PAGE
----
‘Upgrade Rage’: When Your Technology Outlives Its Updates


Currently, I’m using an iPhone 8 — a device I’ve had since 2017. While only a few years old, most people look at my phone now as if I’m using a Nokia brick.

You see, I do well to maintain my technology and quite frankly, cannot be bothered to drop thousands on a new iPhone when mine works just fine and when I know a better one will be released just around the corner, and so I continue to make do with my “ancient” device.

It’s fine, except I’ve now hit a point whereby the updates available to my iOS appear to be too technologically advanced for its dwindling battery life and computing power. At some point, Apple will altogether cease creating security and operating updates for my device, even if it continues to chug away with no issues. It’s an annoying reality, and apparently, I’m not alone in feeling miffed about it.

‘Upgrade rage’ is a new phenomenon that was recently explored on The Conversation. Coined by award-winning technology educator and associate Professor, Michael A Cowling, the term refers to the frustrations we encounter when our devices outlive their updates.

After a certain number of years, tech companies will stop investing in security and operating updates for its older devices, and any remaining users will essentially be forced into upgrading to a newer, more expensive device, even if their technology still work fine.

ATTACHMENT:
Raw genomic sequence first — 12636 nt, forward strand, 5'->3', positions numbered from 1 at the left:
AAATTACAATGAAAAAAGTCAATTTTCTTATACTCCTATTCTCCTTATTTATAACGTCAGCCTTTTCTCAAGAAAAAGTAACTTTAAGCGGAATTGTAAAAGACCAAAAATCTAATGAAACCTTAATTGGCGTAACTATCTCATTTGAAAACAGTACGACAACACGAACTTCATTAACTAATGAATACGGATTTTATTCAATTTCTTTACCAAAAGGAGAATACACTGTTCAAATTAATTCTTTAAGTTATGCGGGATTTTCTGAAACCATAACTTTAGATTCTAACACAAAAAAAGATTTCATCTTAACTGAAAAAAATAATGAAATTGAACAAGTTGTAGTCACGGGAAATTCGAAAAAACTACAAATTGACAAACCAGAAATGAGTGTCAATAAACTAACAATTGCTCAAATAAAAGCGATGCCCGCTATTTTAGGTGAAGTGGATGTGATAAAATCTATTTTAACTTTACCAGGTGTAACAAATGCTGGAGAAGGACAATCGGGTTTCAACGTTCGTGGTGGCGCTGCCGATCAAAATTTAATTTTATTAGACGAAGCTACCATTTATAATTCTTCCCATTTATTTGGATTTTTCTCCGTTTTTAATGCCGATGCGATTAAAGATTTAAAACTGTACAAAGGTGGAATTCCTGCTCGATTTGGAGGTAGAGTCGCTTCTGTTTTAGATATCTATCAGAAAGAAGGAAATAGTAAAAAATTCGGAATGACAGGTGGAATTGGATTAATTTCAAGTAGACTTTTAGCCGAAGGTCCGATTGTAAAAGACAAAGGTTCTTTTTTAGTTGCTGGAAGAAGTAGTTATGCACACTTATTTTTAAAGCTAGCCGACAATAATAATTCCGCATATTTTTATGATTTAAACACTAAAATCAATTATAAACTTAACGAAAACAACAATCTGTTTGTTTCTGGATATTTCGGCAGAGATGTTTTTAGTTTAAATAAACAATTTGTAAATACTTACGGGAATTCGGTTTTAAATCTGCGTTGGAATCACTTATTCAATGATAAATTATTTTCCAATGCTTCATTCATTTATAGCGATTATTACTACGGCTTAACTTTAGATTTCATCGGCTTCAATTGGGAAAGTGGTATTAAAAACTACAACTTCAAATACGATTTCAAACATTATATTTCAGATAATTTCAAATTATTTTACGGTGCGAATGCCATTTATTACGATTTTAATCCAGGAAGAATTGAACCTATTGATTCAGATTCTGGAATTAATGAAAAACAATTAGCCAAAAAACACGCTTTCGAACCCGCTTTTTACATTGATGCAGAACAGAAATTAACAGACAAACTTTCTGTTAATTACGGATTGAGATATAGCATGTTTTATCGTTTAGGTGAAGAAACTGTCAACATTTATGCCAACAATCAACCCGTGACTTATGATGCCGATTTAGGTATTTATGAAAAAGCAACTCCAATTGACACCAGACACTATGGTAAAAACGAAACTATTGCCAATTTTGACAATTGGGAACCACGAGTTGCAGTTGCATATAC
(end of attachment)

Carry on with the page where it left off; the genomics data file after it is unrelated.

Apple is a culprit — with the company recently releasing the Apple Watch 3 in late 2020 with compatibility for iPhone 6 users and above only — but it seems Android companies do much dirtier when it comes to making its products “vintage“.

According to Apple, “Vintage products are those that have not been sold for more than five and less than seven years ago.”

As The Conversation explains, the Google Pixel has some of the shortest operating lifespans for its phones.

“Owners of the Pixel 2 smartphone (released by Google in 2017) were told in late 2020 they would no longer receive regular scheduled system updates and security updates.

“Upgrading to Google’s newest smartphones won’t insulate them from this problem for long. Owners of the latest Pixel 5 are told to expect this device (released in October 2020) to be made vintage in 2023.”

The writer hypothesises that this decision to stop creating updates may be informed by the presumption that the apps and network connections will still work with the older devices, which is not always the case.

Why? Because technology moves faster today than it ever did, and quite frankly, tech companies would rather create shiny new devices with enhanced hardware that does better to keep up with the needs of the modern user, than create updates for the older ones. And in some cases, the older devices simply do not have the capacity to run newer platforms, which may need a network connection to operate, for example.

One proposed solution is to create more sustainable technology, namely devices with a more modular construction that would allow for certain parts to be swapped out hardware expires and newer technology arises.

While some companies are in the process of exploring this, it seems for now the best solution is to recycle technology properly, to avoid copious amounts of metals making its way to landfill.

In 2018, it’s estimated 50 million tons of e-waste was generated globally. This number is only expected to grow as consumers move to replace 4G tech with 5G tech.

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